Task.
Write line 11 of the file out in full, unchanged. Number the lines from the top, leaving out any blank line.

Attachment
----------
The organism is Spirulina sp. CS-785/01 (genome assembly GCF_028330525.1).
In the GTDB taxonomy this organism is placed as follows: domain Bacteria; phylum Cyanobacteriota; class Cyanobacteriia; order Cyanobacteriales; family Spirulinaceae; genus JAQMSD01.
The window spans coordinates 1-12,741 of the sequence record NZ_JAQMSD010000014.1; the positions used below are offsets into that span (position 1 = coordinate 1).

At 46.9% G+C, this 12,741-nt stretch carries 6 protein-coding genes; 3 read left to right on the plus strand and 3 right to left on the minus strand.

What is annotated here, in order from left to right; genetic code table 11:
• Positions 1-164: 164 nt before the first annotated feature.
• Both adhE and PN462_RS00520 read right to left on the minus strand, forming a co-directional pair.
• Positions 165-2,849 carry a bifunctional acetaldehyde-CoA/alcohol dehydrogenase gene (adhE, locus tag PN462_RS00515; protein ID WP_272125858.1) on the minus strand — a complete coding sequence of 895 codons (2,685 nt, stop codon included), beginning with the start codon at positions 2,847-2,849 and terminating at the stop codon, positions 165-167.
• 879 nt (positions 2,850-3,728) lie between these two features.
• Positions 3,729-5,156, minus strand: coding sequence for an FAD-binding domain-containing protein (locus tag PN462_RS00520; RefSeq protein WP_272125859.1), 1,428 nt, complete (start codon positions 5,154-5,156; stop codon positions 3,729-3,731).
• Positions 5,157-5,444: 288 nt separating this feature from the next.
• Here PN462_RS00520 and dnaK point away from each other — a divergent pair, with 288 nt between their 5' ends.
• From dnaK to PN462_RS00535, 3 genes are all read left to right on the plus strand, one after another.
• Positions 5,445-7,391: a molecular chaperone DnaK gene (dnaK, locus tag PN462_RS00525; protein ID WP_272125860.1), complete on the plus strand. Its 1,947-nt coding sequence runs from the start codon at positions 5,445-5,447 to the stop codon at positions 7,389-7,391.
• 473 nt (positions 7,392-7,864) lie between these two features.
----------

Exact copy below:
• Positions 5,157-5,444: 288 nt separating this feature from the next.